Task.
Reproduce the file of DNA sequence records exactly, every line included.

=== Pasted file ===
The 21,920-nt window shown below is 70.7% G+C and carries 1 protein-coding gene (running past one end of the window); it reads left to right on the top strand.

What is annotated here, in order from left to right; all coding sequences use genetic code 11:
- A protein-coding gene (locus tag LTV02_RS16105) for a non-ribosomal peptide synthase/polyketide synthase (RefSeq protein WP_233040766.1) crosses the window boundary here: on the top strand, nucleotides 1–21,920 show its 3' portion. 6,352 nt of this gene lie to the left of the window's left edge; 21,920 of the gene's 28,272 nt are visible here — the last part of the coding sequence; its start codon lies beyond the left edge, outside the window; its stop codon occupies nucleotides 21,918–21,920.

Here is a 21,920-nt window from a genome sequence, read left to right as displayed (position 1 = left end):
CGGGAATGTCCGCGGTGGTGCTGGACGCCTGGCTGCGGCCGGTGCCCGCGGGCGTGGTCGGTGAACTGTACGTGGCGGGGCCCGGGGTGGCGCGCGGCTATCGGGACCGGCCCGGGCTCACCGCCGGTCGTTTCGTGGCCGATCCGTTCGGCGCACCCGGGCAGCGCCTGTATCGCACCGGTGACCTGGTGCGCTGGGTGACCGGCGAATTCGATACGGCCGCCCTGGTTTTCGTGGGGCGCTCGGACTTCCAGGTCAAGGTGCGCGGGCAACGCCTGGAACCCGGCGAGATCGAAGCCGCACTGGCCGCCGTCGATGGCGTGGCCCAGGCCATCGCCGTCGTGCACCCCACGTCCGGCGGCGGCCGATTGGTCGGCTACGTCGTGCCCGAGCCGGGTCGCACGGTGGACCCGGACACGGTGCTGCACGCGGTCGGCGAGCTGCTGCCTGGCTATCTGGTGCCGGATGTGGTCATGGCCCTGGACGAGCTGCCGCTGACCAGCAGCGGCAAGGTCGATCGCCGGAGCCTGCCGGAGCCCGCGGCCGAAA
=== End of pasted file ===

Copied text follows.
The 21,920-nt window shown below is 70.7% G+C and carries 1 protein-coding gene (running past one end of the window); it reads left to right on the top strand.

What is annotated here, in order from left to right; all coding sequences use genetic code 11:
- A protein-coding gene (locus tag LTV02_RS16105) for a non-ribosomal peptide synthase/polyketide synthase (RefSeq protein WP_233040766.1) crosses the window boundary here: on the top strand, nucleotides 1–21,920 show its 3' portion. 6,352 nt of this gene lie to the left of the window's left edge; 21,920 of the gene's 28,272 nt are visible here — the last part of the coding sequence; its start codon lies beyond the left edge, outside the window; its stop codon occupies nucleotides 21,918–21,920.

Here is a 21,920-nt window from a genome sequence, read left to right as displayed (position 1 = left end):
CGGGAATGTCCGCGGTGGTGCTGGACGCCTGGCTGCGGCCGGTGCCCGCGGGCGTGGTCGGTGAACTGTACGTGGCGGGGCCCGGGGTGGCGCGCGGCTATCGGGACCGGCCCGGGCTCACCGCCGGTCGTTTCGTGGCCGATCCGTTCGGCGCACCCGGGCAGCGCCTGTATCGCACCGGTGACCTGGTGCGCTGGGTGACCGGCGAATTCGATACGGCCGCCCTGGTTTTCGTGGGGCGCTCGGACTTCCAGGTCAAGGTGCGCGGGCAACGCCTGGAACCCGGCGAGATCGAAGCCGCACTGGCCGCCGTCGATGGCGTGGCCCAGGCCATCGCCGTCGTGCACCCCACGTCCGGCGGCGGCCGATTGGTCGGCTACGTCGTGCCCGAGCCGGGTCGCACGGTGGACCCGGACACGGTGCTGCACGCGGTCGGCGAGCTGCTGCCTGGCTATCTGGTGCCGGATGTGGTCATGGCCCTGGACGAGCTGCCGCTGACCAGCAGCGGCAAGGTCGATCGCCGGAGCCTGCCGGAGCCCGCGGCCGAAA